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The Simplicity Advantage

Over the last couple of months I have found myself thinking time and time again of this quote attributed to Bruce Lee:

Atos The Simplicity Advantage“One does not accumulate but eliminate. It is not daily increase but daily decrease. The height of cultivation always runs to simplicity.”

When working on or reviewing technical architecture, software designs or code I always feel un-easy if the solution is starting to seem complex or big. For some, size and complexity may appear impressive but, for me, creating great software is about finding simple solutions. Why do I think this? Three reasons:

Simple solutions enable you to be more agile.

Projects need to be agile to support the businesses of the future which will be agile. Complex solutions do not lend themselves to agility. In Getting Real (an eBook from 37signals who created BaseCamp, CampFire and Ruby on Rails) this is described aptly:

“You’d think that twice as much code would make your software only twice as complex. But actually, each time you increase the amount of code, your software grows exponentially more complicated.”

It goes on to describe how reducing the size and complexity of the code reduces the level of management required, the amount of maintenance work and the number of bugs.

This matches my experience. As I described in this post, reducing the size of a code base enables you to innovate more rapidly and reduces the cost of maintaining and updating your product.

Simple solutions require significantly less effort to develop.

It stands to reason that if you are writing fewer lines of code then your project can be completed in less time. But there are other savings as well. As Jamie Arnold put it in his post about the agile delivery of a large government project:

“Had we focussed on fewer things from the outset, the overhead of getting people up to speed and the additional communication needed to manage this would have been far less and our momentum would have increased. Lesson: We should have committed to doing less.”

Simple solutions allow you to deliver more value.

It is my belief that all projects should aim to deliver as much value as possible, as quickly as possible. Choosing a simple approach enables this. This idea challenges the notion that you should always deliver exactly what is requested/required at the outset. Getting Real has advice in this area too:

“The key is to restate any hard problem that requires a lot of software into a simple problem that requires much less. You may not be solving exactly the same problem but that’s alright. Solving 80% of the original problem for 20% of the effort is a major win. The original problem is almost never so bad that it’s worth five times the effort to solve it.”

Sometimes this may mean changing a business process to fit a simpler software solution. And if you do decide to change a business processes you may well find that it can benefit from a reduction in complexity in the same ways that software does.

In summary…

Perhaps all of this advice is best summed up by a quote widely attributed to a man who evidently knew a thing or two about software development, Bill Gates:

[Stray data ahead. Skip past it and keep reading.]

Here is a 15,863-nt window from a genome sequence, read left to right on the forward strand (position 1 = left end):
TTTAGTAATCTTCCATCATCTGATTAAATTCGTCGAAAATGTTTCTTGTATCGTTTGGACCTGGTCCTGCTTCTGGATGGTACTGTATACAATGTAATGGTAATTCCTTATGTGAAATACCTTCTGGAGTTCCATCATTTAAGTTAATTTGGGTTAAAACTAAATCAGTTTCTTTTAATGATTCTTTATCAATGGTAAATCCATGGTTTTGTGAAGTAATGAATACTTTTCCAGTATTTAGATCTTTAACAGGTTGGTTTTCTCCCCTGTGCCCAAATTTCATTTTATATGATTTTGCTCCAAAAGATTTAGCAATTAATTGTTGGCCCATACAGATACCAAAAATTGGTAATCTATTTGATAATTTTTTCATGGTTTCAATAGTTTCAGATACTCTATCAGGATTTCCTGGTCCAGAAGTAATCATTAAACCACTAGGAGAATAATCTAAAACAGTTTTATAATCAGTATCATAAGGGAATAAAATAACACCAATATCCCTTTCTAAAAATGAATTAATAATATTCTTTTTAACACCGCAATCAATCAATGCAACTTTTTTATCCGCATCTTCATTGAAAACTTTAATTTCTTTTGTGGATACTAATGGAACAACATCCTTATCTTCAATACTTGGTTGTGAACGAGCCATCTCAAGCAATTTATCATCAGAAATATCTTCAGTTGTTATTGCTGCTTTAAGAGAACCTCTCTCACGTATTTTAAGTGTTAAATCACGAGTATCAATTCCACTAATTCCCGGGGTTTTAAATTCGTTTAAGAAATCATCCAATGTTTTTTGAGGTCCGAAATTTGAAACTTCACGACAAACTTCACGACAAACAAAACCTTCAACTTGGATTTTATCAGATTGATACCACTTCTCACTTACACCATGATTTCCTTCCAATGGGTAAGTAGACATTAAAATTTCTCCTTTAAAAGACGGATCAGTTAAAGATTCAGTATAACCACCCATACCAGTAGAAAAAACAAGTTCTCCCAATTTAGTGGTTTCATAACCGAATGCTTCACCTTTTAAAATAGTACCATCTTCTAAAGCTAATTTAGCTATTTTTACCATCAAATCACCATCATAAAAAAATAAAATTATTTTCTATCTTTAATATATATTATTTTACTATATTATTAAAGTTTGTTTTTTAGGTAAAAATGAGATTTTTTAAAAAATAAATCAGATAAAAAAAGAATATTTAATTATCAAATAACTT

“I choose a lazy person to do a hard job, because a lazy person will find an easy way to do it.”

Image source: Flickr.com


Categories: CIO Agenda, Technology
David Daly

David has worked within the IT industry for over 14 years. In that time he has worked variously as a developer, analyst, technical architect and project manager. He now runs a team of 8 software developers responsible for delivering software that is used by over 1500 railway stations across the UK.He has successfully delivered numerous software projects and enhanced software development practices. Furthermore, by building close relationships with clients, he has strongly aligned the activities of his team with the commercial goals of his customers.David often challenges conventionally accepted wisdom and has a passion for proving that alternative approaches can produce better results.He lives in Nottingham with his better half, his 2 year old daughter and a female cat called Bob.Outside of work David enjoys running, climbing, walking, skiing and playing piano in a 60s covers band.

2 Comments »

  1. JF James says:

    Fully agree, some quotes I would like to share about simplicity:
    - “Deleted code is debuged code” from J. Sickel,
    - “The computing scientist’s main challenge is not to get confused by the complexities of his own making” from E.W Dijkstra,
    - “Today’s abstraction are tomorrow’s restriction” from D. Blevins.
    The disctinction between essential complexity and accidental complexities made by F. Brooks is also very interesting:
    - essential complexity: inherent to the problem to be solved, not avoidable,
    - accidental complexity: caused by the approach to solve the problem, non-essential and avoidable.
    So let’s adopt the KISS attitude !

  2. Niall Teskey says:

    This exactly the point that Prof. Dijkstra made in his Summer School on Computer Programming nearly 30 years ago, ‘Simplicity is a great virtue but it requires hard work to achieve it and education to appreciate it. And to make matters worse: complexity sells better.’ In the intervening years a vicious circle has developed between system vendors who want to sell ever more complex IT systems to boost their profits, and system owners who want to buy the latest systems to increase the prestige of their business unit. So in this age of Green IT, what should we do when asked to host an overly complex system with 100’s of servers that could be delivered much more simply with far fewer servers? Should we turn a blind eye to the unnecessary complexity and accept the hosting charges for all the servers or should we tell the customer “Keep it Simple Stupid”.

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